Solder paste is one of the great ironies of electronics manufacturing. On one hand, solder paste printing is a key process that controls production yields. On the other hand, because it is continually reacting, solder paste can be very difficult to work with.
More than 50 percent of all surface mount manufacturing defects are caused by errors in the screen printing process. Those faults are a major source of board failure. Unfortunately, understanding the causes of those defects can be challenging because there are numerous factors to consider. For instance, paste formulation, viscosity, temperature and humidity affect print quality, in addition to printer alignment, pressure and speed.
"A disturbingly long list of variables influence this seemingly simple process," warns John Vivari, a process engineer in the Solder Paste Group at EFD Inc. (East Providence, RI). "It only takes one element out of tolerance for the process to fail."
Solder paste consists of finely granulated solder powder suspended in a viscous flux medium. Paste can be deposited in virtually any required shape or thickness by a number of different dispensing methods.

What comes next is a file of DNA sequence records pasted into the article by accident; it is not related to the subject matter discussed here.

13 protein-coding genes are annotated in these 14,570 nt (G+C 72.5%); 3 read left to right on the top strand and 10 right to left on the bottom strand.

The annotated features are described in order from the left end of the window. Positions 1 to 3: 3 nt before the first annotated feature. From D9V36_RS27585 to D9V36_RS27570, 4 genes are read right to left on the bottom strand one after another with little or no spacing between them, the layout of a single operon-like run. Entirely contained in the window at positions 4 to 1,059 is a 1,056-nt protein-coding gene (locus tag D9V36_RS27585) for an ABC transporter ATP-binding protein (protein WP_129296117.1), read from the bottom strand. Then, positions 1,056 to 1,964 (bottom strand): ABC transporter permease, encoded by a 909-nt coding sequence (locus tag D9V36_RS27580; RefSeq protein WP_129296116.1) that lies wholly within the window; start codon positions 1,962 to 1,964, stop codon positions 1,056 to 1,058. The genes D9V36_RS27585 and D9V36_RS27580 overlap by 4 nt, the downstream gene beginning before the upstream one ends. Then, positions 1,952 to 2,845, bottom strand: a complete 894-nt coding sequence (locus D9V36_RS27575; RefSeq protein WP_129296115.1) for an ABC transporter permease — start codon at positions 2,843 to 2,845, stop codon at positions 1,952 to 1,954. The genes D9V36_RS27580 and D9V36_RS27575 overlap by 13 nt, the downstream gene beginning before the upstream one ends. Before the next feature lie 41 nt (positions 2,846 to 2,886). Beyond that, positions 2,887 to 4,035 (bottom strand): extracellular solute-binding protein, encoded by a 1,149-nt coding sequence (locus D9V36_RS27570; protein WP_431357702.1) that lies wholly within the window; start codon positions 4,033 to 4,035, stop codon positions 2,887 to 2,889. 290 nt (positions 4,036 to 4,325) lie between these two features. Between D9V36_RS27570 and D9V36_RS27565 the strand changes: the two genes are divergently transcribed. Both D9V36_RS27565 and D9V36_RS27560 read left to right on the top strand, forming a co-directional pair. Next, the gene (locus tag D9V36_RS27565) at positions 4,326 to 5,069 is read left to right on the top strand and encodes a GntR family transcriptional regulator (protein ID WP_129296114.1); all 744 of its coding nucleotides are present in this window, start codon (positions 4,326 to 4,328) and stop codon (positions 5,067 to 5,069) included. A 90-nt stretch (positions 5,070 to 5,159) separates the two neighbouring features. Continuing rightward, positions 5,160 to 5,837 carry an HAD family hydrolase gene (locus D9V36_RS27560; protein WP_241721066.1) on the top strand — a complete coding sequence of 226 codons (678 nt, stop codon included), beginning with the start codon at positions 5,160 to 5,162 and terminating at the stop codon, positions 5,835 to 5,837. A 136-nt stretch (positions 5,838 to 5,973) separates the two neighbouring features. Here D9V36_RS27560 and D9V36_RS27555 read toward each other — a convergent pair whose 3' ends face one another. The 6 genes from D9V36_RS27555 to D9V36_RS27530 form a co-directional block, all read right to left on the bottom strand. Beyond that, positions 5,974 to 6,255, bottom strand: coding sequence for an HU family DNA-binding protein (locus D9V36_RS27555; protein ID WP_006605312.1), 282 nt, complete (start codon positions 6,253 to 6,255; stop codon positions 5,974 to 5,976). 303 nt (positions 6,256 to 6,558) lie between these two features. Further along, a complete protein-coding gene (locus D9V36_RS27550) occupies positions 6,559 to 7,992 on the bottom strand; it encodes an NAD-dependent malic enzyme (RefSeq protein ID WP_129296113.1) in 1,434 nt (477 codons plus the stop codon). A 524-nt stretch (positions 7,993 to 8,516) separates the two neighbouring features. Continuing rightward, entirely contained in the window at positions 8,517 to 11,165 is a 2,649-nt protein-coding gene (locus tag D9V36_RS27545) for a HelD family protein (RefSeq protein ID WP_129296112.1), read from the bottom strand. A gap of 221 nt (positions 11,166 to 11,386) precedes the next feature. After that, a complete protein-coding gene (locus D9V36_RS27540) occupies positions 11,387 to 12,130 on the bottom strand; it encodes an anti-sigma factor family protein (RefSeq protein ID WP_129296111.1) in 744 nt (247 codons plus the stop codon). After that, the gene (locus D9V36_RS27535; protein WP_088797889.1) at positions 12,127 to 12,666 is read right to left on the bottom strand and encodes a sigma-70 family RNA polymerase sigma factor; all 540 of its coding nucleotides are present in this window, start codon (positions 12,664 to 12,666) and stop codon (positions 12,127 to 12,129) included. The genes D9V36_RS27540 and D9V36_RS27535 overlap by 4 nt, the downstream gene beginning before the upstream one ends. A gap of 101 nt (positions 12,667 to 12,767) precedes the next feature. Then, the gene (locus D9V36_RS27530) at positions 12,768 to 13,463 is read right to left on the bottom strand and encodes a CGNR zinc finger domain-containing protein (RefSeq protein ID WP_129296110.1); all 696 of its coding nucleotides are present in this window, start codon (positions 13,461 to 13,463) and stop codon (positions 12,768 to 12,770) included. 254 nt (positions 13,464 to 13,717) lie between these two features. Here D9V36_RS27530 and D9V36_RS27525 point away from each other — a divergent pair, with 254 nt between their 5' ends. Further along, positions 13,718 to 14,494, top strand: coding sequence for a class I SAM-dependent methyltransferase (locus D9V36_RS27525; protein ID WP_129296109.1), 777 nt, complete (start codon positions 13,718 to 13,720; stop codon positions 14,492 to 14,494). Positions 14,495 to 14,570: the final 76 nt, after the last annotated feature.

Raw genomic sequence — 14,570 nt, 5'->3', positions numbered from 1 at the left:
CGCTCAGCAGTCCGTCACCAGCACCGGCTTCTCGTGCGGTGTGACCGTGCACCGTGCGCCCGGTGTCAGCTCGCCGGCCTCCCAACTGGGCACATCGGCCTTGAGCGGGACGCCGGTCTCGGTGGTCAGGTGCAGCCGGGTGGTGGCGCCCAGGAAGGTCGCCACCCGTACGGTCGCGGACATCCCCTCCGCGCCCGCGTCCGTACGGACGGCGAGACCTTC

"Solder paste printing is universally accepted as the practical way to put solder paste on the surface mount device pads on the printed circuit board (PCB)," says William Coleman, vice president of technology at Photo Stencil (Colorado Springs, CO). Printing was developed concurrently with surface mount technology in the early 1980s, and made the surface mount assembly process economically competitive with through-hole assembly processes.
"Surface mount technology has been around since the late 1960s for the ceramic hybrid industries, but components were manually assembled," explains Douglas Dixon, product manager for Multicore soldering products at Henkel Loctite Corp. (Rocky Hill, CT). "The move into surface mount assembly with solder paste was driven by cost, size and performance requirements. Surface mount technology has benefits over through-hole technology in all areas."
No other solder material is as well-suited to high-quality, high-volume surface mount electronics assembly as solder paste. In fact, Dixon says approximately 75 percent of all electronics assembly today is done with solder paste, with through-hole assembly applications, such as wave soldering, making up the majority of the rest. "Solder paste used in applications other than printing makes up less than 1 percent of the total market," adds Dixon.